Psychiatric & Mental Health Nursing
May 19, 2014
Also known as manic depression, bipolar disorder is a mental illness from sudden and dramatic shifts in emotional extremes. In which a person’s mood alternates between extreme mania and depression. The disease is usually in stages or episodes in which a certain mood prevails. There are three different levels of bipolar disorder which are bipolar I disorder, bipolar II disorder, and cyclothymic disorder. These conditions can be controlled with the use of medication and counseling.
In the United States over 2 million people are diagnosed with the psychological problem of bipolar disorder. Bipolar I involve intense and potentially dangerous manic episodes, and often negatively impacts work, education, and personal relationships. A person experiencing this disorder shows signs and feelings of self importance, talkative, and increased socialization. Bipolar II is not as severe as Bipolar I, but still includes heightened mood and agitation. Cyclothymic disorder is mildest form of the disorder, but with generally less severe psychological problems.
The symptoms of bipolar disorder are mania symptoms and depression symptoms. In manic phase of bipolar disorder, feelings of heightened energy, creativity, increased energy, unusual talkativeness, hyperactive, racing thoughts, irritability, less sleep, inflated self esteem, and euphoria are common. The most dangerous symptoms of mania are the practice of unprotected sexual encounters, binge drinking or drug use, and reckless spending. The depressive stages of bipolar disorder include symptoms of sadness, hopelessness, suicidal thoughts or behavior, anxiety, guilt, sleep problems, loss of ADLs, and poor performance of at work or school.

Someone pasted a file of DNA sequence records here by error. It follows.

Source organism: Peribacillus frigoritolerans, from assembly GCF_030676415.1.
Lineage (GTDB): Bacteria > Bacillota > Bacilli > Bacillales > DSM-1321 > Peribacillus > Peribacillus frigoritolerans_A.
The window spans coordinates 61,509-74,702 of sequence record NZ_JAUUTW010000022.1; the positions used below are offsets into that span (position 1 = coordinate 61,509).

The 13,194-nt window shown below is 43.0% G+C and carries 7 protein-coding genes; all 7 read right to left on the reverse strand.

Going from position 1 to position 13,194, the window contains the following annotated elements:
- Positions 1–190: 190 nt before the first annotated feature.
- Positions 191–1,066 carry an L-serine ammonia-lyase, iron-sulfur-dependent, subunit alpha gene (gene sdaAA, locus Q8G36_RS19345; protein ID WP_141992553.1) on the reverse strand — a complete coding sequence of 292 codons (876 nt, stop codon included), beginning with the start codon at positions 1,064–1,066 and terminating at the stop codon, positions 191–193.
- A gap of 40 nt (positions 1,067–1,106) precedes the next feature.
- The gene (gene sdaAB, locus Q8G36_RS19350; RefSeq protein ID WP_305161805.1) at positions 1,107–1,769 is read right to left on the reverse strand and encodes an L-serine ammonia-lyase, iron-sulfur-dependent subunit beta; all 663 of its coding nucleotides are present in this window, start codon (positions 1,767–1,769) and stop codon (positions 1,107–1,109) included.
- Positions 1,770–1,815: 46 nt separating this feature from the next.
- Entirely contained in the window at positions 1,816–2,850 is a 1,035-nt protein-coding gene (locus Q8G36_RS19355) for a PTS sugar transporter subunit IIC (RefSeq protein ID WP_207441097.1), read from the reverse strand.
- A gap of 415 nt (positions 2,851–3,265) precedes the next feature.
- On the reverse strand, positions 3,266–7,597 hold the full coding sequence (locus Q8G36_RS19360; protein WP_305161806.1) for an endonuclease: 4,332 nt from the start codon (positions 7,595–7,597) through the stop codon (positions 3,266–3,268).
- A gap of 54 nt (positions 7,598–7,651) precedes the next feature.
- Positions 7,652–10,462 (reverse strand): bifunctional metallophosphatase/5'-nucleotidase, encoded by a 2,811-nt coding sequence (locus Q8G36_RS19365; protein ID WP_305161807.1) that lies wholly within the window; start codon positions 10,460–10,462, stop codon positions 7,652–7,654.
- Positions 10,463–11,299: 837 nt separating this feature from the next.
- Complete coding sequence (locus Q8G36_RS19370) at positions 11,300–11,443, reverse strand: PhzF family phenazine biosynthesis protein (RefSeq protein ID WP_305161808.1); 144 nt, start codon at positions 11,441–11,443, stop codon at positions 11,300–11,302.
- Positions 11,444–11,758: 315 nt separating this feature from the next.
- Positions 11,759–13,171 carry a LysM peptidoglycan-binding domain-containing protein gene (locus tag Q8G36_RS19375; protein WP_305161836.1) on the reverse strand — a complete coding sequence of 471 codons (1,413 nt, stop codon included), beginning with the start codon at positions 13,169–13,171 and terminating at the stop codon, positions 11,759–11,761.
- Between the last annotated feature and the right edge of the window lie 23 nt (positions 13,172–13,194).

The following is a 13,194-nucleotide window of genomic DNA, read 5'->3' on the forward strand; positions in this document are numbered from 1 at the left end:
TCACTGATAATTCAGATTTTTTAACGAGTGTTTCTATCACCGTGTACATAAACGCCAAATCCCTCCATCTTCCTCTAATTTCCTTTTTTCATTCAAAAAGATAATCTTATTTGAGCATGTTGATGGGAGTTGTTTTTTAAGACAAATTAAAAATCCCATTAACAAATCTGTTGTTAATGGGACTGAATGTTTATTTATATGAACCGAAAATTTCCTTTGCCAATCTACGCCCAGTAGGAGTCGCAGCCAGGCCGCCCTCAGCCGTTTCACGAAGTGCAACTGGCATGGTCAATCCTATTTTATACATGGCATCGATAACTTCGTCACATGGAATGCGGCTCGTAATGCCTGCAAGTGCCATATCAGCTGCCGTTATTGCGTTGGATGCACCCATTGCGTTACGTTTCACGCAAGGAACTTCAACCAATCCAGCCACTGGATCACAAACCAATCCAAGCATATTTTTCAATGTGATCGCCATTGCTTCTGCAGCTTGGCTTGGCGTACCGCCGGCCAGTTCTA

Bipolar disorder is diagnosed by using the guidelines from the DSM. The cause of bipolar disorder is not entirely known. Genetic neurochemical and environment factors probably interact at many levels to play a role in the onset and progression of bipolar disorder. The current thinking is that a biological disorder that occurs in a specific part of the brain and is due to a malfunction of the neurotransmitters. As a biologic disorder it can it may lay dormant and be activated spontaneously or triggered by stress. But bipolar tends to run in the family with someone with depression disorders.
A number of drugs are used to treat bipolar disorder, including mood stabilizers, antidepressants, and drugs that relieve anxiety. It all depends on the type of bipolar disorder and the person’s individual symptoms, medical history, and overall health. He or she can be prescribed any one or a combination of these drugs. Some of the most common prescribed medications for bipolar disorder are Lithium, anticonvulsants, antipsychotics such as Zyprexa, Risperdal, Seroquel, antidepressants, and benzodiazepines.
The treatments for bipolar disorder require lifelong treatments. Even when the affected person feels fine a psychiatrist or other mental health professional skilled in treating bipolar disorder gives the treatment. Psychiatrists usually recommend medication as the first step to balance moods and control symptoms as quickly as possible. Maintenance treatments are very important and without it risk of relapse is higher. Another psychiatric treatment is at the hospital with hospital settings so the patient can get well stabilized in a safe environment.
The DSM IV TR for bipolar I consist of code 260.0x Single manic episode (presence of only one manic episode and no past major depressive episodes). 296.40 Most recent Episode Hypomanic (Currently or most recently in a hypomanic episode. 296.4x Most Recent Episode manic (Currently or most